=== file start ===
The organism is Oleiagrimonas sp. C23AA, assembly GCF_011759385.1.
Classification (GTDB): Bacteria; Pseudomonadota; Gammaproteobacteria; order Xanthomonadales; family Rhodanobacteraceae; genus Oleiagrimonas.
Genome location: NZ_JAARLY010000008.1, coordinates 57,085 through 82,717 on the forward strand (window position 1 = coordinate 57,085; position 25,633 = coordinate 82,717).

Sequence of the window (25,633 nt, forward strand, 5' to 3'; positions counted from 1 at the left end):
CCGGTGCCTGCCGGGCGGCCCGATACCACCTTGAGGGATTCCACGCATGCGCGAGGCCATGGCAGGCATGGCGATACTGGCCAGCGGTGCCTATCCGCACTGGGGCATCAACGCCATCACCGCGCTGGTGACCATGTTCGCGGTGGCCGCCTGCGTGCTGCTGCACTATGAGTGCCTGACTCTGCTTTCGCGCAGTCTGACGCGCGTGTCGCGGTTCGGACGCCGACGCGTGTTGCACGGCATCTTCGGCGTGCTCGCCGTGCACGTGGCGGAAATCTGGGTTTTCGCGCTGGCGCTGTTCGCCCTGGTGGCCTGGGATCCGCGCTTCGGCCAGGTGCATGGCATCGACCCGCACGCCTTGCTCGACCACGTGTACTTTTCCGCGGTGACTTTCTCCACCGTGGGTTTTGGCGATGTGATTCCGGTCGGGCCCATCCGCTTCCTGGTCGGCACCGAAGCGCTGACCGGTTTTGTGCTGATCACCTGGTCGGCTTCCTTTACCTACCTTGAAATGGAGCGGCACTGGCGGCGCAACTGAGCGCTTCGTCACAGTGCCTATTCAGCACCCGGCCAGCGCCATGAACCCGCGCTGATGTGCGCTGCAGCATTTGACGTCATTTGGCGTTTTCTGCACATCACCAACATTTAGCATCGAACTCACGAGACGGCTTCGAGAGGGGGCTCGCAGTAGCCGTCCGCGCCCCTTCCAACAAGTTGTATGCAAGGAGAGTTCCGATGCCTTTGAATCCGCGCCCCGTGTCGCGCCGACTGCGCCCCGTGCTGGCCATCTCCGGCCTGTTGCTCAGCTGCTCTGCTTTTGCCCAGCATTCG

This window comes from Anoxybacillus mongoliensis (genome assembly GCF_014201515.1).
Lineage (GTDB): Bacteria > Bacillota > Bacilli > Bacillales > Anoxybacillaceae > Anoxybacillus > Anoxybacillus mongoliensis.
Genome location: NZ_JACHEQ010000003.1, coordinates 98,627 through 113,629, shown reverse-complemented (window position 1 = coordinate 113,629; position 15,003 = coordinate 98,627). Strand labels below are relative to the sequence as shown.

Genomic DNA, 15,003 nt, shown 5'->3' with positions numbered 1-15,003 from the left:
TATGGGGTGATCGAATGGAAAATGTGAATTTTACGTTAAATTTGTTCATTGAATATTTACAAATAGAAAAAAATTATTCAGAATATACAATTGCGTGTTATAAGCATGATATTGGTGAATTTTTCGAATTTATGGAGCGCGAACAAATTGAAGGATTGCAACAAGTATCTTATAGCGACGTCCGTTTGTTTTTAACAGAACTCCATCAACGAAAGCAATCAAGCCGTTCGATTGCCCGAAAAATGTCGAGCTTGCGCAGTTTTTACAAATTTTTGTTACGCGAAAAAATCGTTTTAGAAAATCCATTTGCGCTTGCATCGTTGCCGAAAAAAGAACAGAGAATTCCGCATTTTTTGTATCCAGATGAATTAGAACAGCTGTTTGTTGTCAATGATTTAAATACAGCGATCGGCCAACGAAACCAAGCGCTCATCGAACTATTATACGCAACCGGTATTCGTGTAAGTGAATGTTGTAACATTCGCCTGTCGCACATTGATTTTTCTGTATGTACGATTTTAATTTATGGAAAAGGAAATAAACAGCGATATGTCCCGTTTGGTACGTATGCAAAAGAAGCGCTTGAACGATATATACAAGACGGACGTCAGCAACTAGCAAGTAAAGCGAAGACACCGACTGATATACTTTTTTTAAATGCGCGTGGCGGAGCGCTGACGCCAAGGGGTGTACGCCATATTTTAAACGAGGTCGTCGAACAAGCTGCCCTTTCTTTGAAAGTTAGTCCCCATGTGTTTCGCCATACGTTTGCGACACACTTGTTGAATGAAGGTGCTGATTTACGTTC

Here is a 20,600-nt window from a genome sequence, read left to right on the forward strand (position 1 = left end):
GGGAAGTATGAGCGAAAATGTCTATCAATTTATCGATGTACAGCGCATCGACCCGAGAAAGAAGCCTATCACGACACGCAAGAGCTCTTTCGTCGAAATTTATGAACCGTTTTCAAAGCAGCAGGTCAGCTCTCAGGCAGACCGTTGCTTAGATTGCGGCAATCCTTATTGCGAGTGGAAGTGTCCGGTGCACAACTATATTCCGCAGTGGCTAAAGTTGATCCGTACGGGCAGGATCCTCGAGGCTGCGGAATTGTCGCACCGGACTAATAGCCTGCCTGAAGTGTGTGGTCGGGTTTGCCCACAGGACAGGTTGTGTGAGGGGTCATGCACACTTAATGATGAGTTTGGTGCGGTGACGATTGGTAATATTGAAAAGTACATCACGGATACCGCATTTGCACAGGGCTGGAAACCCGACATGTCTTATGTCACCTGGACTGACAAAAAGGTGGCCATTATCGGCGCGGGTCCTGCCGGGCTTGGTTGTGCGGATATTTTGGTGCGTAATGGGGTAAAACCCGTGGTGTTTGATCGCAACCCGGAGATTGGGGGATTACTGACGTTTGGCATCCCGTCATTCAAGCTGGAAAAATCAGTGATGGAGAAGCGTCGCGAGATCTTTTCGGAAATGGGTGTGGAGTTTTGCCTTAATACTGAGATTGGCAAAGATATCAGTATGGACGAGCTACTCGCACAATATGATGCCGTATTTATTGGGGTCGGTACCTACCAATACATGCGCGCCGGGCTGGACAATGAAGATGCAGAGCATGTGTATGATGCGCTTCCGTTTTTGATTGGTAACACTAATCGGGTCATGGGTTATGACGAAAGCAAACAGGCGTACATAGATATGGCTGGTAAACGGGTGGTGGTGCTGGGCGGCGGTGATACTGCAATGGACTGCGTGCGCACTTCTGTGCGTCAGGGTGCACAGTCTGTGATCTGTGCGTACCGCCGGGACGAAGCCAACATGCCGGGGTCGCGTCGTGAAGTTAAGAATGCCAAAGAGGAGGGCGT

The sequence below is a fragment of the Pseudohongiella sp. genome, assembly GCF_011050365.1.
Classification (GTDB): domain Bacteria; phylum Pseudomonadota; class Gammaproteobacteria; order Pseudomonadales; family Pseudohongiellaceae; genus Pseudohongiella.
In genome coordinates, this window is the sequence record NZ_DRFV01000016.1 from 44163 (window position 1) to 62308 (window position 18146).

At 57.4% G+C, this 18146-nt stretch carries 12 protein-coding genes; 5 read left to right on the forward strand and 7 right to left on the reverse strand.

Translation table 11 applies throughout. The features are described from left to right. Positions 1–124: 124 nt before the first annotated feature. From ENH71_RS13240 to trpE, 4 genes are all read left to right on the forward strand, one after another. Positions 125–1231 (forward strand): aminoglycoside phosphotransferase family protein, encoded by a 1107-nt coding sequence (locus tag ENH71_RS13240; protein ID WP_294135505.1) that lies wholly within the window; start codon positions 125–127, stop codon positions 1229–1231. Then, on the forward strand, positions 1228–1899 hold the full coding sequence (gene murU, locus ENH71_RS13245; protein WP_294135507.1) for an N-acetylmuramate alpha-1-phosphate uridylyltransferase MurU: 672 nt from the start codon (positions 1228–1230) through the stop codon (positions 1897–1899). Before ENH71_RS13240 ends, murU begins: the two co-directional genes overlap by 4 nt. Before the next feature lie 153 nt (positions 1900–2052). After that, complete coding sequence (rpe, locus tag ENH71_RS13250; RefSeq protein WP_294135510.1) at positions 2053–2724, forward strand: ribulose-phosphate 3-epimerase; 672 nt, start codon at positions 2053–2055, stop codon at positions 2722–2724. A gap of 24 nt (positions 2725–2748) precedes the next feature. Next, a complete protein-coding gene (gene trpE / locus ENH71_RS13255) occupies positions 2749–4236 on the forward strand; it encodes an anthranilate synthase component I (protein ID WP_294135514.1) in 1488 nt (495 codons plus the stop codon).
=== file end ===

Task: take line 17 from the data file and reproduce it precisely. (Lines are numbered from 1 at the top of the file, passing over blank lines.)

Translation table 11 applies throughout. The features are described from left to right. Positions 1–124: 124 nt before the first annotated feature. From ENH71_RS13240 to trpE, 4 genes are all read left to right on the forward strand, one after another. Positions 125–1231 (forward strand): aminoglycoside phosphotransferase family protein, encoded by a 1107-nt coding sequence (locus tag ENH71_RS13240; protein ID WP_294135505.1) that lies wholly within the window; start codon positions 125–127, stop codon positions 1229–1231. Then, on the forward strand, positions 1228–1899 hold the full coding sequence (gene murU, locus ENH71_RS13245; protein WP_294135507.1) for an N-acetylmuramate alpha-1-phosphate uridylyltransferase MurU: 672 nt from the start codon (positions 1228–1230) through the stop codon (positions 1897–1899). Before ENH71_RS13240 ends, murU begins: the two co-directional genes overlap by 4 nt. Before the next feature lie 153 nt (positions 1900–2052). After that, complete coding sequence (rpe, locus tag ENH71_RS13250; RefSeq protein WP_294135510.1) at positions 2053–2724, forward strand: ribulose-phosphate 3-epimerase; 672 nt, start codon at positions 2053–2055, stop codon at positions 2722–2724. A gap of 24 nt (positions 2725–2748) precedes the next feature. Next, a complete protein-coding gene (gene trpE / locus ENH71_RS13255) occupies positions 2749–4236 on the forward strand; it encodes an anthranilate synthase component I (protein ID WP_294135514.1) in 1488 nt (495 codons plus the stop codon).